The Vindicator rolled out a story last week that puzzled a bunch of us. “Stunned” might be a better word.
In 2016, 6,384 fewer people lived in our five-county Youngstown region than the year before.
While such a result has been common for us since the metro area peaked in 1970 at 665,000 people, the 2016 drop was the single largest population drop in the past six years.
The drop could be said another way: City of Canfield, most of you can leave now. Or Hubbard? Your homes are closed. Or fill the Covelli Centre for a concert, and when finished, say “All of you must leave the Mahoning Valley now.”
That’s a cute way to measure the loss of 6,384 people in one year looks like.
The reality, though, of that population loss is this:
That’s the roundabout spending currently not happening in Mahoningville – the name I’ll apply to the commingled lands of Lawrence, Mercer, Trumbull, Columbiana and Mahoning counties if we acted as one region.
Each day this week in Mahoningville, $783,920 less will be spent. Each day. That’s what $286 million breaks down to.
People are an economy.
On average, each of us is a $44,820 annual economic engine wherever we live – per the experts who measure all that we do.
We purchase food. We buy gas for cars. We need health care. We wear clothes. We get educated. We have activities such as bocce and golf and reading. We require housing and electricity and plumbing and more.
And annually, it amounts to $44,820 per person being spent. It is no longer being spent here by 6,384 people.
The reality of losing all these people is that not everyone just up and left the region like some 21st century Oregon Trail of coffee or craft-beer buffs looking for better lattes or IPAs.
Many people died. Fewer people were born. So there’s that.
And those who did leave did not necessarily leave because they wanted to. Many had to.
We are all only here today because of work. Period. No one here in Mahoningville is indigenous.
While many current residents were born here and did not, per se, come here for work, their grandparents and great-grandparents did.
Mahoningville was not born as a land of 665,000 people – and then Dan and James Heaton built a blast furnace there upon the shore, and then they made the cannonballs that helped the Union win the war.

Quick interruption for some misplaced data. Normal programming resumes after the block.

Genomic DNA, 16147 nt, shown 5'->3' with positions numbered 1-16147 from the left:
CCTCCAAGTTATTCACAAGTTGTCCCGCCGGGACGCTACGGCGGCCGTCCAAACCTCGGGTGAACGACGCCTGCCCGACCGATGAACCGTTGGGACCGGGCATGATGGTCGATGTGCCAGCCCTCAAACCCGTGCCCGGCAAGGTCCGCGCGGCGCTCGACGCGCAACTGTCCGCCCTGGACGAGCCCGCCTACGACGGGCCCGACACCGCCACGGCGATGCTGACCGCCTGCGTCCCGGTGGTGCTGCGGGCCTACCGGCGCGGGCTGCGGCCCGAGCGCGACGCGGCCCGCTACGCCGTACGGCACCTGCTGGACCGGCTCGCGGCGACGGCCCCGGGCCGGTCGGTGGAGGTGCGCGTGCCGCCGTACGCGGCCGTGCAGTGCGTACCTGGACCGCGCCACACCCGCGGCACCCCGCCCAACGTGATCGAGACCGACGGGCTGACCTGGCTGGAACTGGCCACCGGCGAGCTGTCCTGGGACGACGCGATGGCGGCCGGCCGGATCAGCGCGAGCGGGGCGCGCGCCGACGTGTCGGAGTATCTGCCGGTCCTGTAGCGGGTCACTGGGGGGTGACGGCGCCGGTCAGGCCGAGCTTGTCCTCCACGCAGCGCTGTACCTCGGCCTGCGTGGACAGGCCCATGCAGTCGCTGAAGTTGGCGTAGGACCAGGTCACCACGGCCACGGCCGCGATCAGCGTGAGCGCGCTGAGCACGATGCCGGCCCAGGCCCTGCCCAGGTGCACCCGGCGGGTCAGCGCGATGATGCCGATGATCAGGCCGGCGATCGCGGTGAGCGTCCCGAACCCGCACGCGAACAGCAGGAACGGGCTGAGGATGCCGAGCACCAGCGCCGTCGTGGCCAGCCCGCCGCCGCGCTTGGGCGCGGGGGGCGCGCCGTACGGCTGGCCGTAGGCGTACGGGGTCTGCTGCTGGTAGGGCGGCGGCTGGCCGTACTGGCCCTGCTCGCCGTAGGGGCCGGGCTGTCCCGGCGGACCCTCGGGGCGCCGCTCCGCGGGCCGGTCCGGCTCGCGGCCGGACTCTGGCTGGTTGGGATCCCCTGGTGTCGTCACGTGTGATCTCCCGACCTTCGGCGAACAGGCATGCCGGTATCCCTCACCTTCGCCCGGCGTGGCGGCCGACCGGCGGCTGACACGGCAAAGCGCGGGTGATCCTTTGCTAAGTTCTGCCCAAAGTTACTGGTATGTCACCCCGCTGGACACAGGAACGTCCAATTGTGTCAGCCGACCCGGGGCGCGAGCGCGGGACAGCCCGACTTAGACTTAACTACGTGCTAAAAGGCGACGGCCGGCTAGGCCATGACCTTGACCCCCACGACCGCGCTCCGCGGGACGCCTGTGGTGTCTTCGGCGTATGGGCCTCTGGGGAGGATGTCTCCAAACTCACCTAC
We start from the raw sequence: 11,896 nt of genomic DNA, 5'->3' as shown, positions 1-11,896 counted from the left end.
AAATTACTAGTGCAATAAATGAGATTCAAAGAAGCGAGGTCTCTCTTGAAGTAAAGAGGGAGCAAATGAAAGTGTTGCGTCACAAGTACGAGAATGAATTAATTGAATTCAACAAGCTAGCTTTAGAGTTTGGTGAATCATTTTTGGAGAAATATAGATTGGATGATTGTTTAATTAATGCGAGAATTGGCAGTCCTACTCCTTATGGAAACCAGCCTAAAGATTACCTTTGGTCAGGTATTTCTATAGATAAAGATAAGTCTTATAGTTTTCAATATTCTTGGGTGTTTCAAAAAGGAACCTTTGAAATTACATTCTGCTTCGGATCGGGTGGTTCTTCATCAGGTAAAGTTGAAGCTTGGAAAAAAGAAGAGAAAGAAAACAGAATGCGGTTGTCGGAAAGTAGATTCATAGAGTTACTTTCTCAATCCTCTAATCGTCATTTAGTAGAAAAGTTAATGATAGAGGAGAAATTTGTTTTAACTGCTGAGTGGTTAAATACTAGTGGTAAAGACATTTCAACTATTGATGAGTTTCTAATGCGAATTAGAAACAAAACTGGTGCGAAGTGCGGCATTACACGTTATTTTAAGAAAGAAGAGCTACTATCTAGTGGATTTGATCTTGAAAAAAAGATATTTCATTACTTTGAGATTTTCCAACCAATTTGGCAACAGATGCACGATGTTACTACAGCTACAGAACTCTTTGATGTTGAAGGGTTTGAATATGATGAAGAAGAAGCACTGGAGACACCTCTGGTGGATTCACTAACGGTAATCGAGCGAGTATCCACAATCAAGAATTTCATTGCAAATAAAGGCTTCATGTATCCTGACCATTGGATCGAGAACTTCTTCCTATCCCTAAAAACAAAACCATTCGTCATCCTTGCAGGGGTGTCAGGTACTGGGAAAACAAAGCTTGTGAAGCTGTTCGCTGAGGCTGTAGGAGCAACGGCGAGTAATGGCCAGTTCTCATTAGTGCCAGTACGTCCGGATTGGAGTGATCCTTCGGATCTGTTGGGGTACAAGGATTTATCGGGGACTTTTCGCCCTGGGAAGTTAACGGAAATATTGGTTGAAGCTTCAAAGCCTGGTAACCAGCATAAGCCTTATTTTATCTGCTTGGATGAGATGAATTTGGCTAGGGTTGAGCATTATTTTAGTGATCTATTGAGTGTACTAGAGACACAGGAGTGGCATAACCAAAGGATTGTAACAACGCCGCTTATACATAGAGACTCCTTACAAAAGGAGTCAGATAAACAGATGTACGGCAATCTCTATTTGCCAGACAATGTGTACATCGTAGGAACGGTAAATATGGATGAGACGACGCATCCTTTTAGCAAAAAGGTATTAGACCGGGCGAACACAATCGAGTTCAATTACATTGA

(I’m karaoke-functional with Bruce’s song.)
To be clear, the Heatons built one furnace.
They then built another and another – and each of those furnaces needed more and more workers. And then more furnaces came. And more workers. And when those companies and workers needed related services, more people came and were employed.
It was then the metro area became 665,000 people. Today, we are 550,000-ish folks.
So there once were few people here; then jobs were created; then people came and stayed.
Nothing else wrong happened to us – except that not enough job makers like the Heaton boys have come here or been born here.
That’s what makes the cool news of the week even more special.
Against the news of 6,384 fewer people, Valley son Mitchell Joseph last week updated Youngstown officials and residents on his plan to bring 270 new jobs to the city’s East Side.
He then baited the packed hall at Stambaugh Auditorium with plans for more 2017 announcements that will please the city.
There’s nothing wrong with the Valley – except for the need to generate new jobs.
To make us livable, we don’t need more bistros or brew pubs. We don’t need an Ikea. We don’t need a hotel.
I mean, those would be nice. But we need jobs. Period.
Being that we are all these different small towns and small developers, we have this recurring battle.
Office space in the suburbs lures office rentals from the city. New dining in the city lures dining from the suburbs. Bigger firms pick up smaller competitors.
I guess that’s why I like “Mahoningville” – a utopian view that we’re all one place and where a gain is to create a new deck, not just shuffle the deck.
The Heatons created. Mitchell Joseph is creating. More of our leadership needs to walk the talk of creating.
There is a lot of motivation in $286 million.
Todd Franko is editor of The Vindicator. He likes emails about stories and our newspaper. Email him at firstname.lastname@example.org. He blogs, too, on vindy.com. Tweet him, too, at @tfranko.